This series is also supported by a Post-Graduate Research Assistant Andrea Colella
Aims of the Series
This seminar series and research project in collaboration with Special Collections seeks to investigate and disseminate the Cecil Roth Collection held by the Brotherton Library. The seminar series and other research meetings will explore the Roth Collection with a view to further research and research funding.
The Cecil Roth Collection held by the Brotherton Library represents one of the most significant -- yet under-researched -- international archives involving (but not restricted to) Jewish history. Roth (1899-1970) was a prolific historian and the editor-in-chief of the first edition (1970) of the Encyclopaedia Judaica. He was also co-founder (in 1932) of the Jewish Museum in London and a significant collector in his own right. Roth’s disciplinary range, his attention to cultural materiality and cultural memory, and crucially his adoption of areas of enquiry in Jewish studies beyond Semitic languages and biblical/rabbinic study, make Roth a pioneer in (early modern) Jewish cultural studies and material culture, and an important thinker of the archive. He is seriously underestimated, with no studies of his intellectual contribution (beyond an early festschrift: Remember the Days, ed. Shaftesley, 1966). The Archive after Cecil Roth represents the first substantial research on Roth’s archive and his influence. As well as advancing the work of Special Collections, and being interdisciplinary and collaborative within and beyond the Faculty, this project is designed with a view to stimulating further research funding, international research, and international impact activity.
The Roth Collection at Leeds, which is the depository of Roth’s books and manuscripts, is in keeping with Roth’s own immense historical and geographical purview. Including over 900 pre-1850 printed books, 750 manuscripts, and some 3000 pamphlets, the collection consists of an array of items in multiple languages (English, Spanish, Italian, Hebrew Judeo-Arabic/French, etc.), which cover many subjects and periods, and which engage many disciplinary interests (art history, literature, history, liturgy/music, photography, for example). Collection strengths tend to fall into less-studied subjects: Jews in India; Sephardim (Mediterranean Jewry), and sects such as the Karaites and Samaritans. The collection also contains material related to the Holocaust. That the Collection’s own catalogue has yet to be completed shows how under-researched the Roth Collection is; although in preparation for this seminar series, the Library secured funding for a short internship to undertake an initial inventory of the collection.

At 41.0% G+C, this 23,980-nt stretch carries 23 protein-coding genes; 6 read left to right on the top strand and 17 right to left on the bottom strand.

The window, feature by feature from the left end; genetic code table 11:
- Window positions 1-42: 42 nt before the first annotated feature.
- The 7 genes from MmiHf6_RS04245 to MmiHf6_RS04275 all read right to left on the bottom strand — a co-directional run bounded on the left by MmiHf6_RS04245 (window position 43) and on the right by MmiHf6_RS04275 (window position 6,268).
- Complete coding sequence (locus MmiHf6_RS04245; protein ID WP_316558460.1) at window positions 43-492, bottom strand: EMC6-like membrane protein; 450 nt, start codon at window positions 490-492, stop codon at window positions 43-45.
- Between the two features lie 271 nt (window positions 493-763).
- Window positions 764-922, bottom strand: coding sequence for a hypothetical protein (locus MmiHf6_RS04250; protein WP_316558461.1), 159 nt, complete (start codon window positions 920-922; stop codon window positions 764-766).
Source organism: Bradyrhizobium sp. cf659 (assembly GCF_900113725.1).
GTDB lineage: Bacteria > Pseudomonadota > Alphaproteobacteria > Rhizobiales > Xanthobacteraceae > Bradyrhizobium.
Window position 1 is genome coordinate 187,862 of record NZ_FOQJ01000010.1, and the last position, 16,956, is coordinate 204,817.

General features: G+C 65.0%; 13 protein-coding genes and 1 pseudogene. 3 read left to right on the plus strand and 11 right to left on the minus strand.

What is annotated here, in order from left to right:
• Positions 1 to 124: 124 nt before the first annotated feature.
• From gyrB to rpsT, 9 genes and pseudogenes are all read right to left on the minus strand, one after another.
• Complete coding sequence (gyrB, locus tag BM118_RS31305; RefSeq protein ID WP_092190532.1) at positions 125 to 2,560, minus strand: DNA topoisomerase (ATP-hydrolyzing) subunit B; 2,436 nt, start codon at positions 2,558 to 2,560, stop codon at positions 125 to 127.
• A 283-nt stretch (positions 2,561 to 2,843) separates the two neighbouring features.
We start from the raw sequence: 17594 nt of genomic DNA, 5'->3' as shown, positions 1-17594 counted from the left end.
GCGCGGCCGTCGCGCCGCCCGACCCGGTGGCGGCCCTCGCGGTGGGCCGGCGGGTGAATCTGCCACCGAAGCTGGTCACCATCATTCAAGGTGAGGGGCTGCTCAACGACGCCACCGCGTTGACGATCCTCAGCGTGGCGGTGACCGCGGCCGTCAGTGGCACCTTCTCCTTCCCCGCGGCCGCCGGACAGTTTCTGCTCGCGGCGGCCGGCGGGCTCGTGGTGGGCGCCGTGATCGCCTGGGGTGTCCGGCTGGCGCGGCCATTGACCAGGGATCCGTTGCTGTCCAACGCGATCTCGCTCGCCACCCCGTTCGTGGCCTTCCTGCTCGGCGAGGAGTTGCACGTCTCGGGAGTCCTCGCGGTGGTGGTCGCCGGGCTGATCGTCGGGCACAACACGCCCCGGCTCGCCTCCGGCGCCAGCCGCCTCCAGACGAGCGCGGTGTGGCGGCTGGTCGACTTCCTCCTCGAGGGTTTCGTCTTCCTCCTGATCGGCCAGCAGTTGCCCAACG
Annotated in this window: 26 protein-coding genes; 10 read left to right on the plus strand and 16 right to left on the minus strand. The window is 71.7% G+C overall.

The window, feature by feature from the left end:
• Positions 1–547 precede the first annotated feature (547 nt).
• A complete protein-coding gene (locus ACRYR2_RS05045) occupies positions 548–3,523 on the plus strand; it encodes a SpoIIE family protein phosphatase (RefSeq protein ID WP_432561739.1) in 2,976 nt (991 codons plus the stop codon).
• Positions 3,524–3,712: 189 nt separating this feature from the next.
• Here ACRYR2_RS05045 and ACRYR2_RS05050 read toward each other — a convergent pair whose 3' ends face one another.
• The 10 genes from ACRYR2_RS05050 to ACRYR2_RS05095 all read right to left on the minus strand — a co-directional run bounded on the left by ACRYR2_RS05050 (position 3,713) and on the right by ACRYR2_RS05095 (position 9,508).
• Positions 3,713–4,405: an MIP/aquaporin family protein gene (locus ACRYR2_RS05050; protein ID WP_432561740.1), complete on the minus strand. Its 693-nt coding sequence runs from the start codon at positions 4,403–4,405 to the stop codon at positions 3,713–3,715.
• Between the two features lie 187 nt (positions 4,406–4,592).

Events in the Series
The Cecil Roth papers at Southampton (13 March 2019)
Kathrin Pieren (8 May 2019)
Eva Frojmovic and Jay Prosser, Memory objects in our libraries and in our attics: why Cecil Roth collected things that few others were interested in, Leeds Limmud (15 September 2019).
Activities related to the Seminar Series
The co-conveners of this Sadler Seminar, in conjunction with the Library's Special Collections have been awarded a grant from the Rothschild Foundation Hanadiv Europe. The funded project that has arisen from the work taking place on this Sadler Seminar Series aims to give greater exposure to the Leeds Roth Collection by placing much of the catalogue online. An enhanced web presence will make it more visible both locally and internationally, records will be enriched, and treasures dating back to the 13th century will be digitised and made freely accessible to all.
Further information can be found on the article 'opening up pioneering Jewish Historians Treasured Collection'.
Shalom Sabar, Professor of Jewish Art and Folklore at Hebrew University, visit to examine the Roth Collection and particularly the scrolls (August 2019)